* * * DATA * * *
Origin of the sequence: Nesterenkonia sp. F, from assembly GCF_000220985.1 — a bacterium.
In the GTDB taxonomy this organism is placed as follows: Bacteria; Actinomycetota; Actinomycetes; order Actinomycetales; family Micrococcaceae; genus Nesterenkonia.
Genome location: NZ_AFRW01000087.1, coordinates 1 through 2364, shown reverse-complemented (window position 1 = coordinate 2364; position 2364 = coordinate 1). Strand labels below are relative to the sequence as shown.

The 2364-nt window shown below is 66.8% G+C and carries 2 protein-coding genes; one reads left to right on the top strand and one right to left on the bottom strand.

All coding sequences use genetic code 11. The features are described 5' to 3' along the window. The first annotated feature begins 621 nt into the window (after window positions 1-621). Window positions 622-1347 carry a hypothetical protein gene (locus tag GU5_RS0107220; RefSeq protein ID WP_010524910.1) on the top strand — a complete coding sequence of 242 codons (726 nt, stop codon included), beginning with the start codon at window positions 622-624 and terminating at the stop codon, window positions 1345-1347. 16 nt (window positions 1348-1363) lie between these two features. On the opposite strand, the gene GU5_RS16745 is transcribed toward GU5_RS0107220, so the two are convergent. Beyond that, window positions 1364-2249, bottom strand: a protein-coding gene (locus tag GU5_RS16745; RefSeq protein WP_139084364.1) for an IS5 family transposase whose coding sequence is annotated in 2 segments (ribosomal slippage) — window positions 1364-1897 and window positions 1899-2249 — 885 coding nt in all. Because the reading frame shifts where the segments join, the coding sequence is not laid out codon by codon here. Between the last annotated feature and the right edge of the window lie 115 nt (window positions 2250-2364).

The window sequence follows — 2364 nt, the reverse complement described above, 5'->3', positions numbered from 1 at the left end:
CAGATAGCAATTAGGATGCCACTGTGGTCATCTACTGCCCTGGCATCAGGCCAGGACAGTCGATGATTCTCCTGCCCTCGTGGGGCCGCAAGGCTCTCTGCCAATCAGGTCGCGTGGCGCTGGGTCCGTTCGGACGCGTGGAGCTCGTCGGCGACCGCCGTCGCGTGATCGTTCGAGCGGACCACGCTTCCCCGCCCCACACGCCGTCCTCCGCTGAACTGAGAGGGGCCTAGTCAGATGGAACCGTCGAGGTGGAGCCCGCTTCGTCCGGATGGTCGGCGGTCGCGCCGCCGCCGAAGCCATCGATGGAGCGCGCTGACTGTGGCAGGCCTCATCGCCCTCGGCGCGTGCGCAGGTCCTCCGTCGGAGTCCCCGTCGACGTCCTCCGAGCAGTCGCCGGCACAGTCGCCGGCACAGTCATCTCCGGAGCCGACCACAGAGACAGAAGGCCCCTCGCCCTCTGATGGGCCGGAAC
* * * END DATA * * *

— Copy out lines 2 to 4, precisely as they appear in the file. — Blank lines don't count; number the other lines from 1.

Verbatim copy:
In the GTDB taxonomy this organism is placed as follows: Bacteria; Actinomycetota; Actinomycetes; order Actinomycetales; family Micrococcaceae; genus Nesterenkonia.
Genome location: NZ_AFRW01000087.1, coordinates 1 through 2364, shown reverse-complemented (window position 1 = coordinate 2364; position 2364 = coordinate 1). Strand labels below are relative to the sequence as shown.

The 2364-nt window shown below is 66.8% G+C and carries 2 protein-coding genes; one reads left to right on the top strand and one right to left on the bottom strand.